That is why it is imperative that Philadelphiaâ€™s citizens be involved in planning how to downsize its public-school system. While it is the School Districtâ€™s job and duty to carry out this task, it must be a collaborative effort with its end users. Top-down approaches donâ€™t work in this town.
Bottom-up approaches take time, though. And it is not clear the School District has time. Its budget is severely constrained and it cannot hope for easy jolts of bail-out aid from Harrisburg or Washington.
A strong movement is building to push for a one-year moratorium on school closures. This would be a good thing, if the School District can afford it. But if it cannot, those who want a moratorium need to craft an alternative funding plan to keep up the spending for surplus space.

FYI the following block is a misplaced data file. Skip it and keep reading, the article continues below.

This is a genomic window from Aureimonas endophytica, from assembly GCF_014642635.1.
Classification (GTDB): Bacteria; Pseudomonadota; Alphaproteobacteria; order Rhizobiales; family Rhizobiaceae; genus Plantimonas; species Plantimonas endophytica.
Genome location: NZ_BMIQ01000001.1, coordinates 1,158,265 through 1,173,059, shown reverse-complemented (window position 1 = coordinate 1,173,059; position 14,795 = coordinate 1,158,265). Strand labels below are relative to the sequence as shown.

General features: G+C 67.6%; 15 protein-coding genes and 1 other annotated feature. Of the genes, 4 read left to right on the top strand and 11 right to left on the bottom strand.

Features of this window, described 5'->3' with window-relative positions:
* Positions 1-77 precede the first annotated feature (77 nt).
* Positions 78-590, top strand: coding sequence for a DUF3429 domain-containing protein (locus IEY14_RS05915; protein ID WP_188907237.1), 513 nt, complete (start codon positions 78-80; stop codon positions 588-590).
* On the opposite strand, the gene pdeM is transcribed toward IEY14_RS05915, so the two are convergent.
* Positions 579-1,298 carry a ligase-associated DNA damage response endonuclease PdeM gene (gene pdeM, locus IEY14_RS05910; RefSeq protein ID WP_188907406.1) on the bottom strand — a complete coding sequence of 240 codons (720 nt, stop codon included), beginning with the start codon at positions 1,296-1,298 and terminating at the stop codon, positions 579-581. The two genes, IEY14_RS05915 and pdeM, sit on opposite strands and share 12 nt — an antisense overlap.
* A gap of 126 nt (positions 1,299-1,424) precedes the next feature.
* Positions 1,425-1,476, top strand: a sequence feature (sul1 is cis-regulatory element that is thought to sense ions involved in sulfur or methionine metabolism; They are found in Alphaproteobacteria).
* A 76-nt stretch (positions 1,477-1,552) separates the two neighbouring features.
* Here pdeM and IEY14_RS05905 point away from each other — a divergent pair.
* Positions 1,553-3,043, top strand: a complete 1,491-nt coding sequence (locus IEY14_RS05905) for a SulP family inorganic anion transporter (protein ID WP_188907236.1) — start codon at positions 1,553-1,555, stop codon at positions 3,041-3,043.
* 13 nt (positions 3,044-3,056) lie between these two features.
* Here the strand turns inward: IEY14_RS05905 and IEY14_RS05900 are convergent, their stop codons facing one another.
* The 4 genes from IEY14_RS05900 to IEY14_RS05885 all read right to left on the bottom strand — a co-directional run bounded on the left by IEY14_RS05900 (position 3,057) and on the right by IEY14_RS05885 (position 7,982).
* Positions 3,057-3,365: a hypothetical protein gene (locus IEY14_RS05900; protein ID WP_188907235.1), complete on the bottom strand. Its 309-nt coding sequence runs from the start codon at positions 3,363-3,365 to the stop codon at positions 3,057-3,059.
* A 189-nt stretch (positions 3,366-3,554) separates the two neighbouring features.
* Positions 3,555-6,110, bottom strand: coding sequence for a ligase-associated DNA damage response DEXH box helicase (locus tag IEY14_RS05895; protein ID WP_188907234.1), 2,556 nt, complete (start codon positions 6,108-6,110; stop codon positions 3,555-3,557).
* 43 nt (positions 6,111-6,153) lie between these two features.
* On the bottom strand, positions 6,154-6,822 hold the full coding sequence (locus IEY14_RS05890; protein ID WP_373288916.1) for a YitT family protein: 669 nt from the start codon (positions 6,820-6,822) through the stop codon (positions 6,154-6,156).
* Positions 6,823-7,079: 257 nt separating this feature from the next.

While the School Districtâ€™s budget reckoning may be wrong, we cannot close a $71 million shortfall simply by assuming it is wrong. This move deserves an â€œFâ€. Critics must beast poor calculations with better ones.
Some schools may be saved, but some must go. Citizen activists must be prepared to name schools for closing as well as schools for saving.
The disparate impact of school closures on minority communities is especially worrisome. It probably cannot be avoided altogether, however. That is because the greatest population drops in the city over the last 20 years have taken place in mostly African American neighborhoods of West, Northwest and North Philadelphia. These communities cannot keep all the schools that were built for thousands more children than they now have.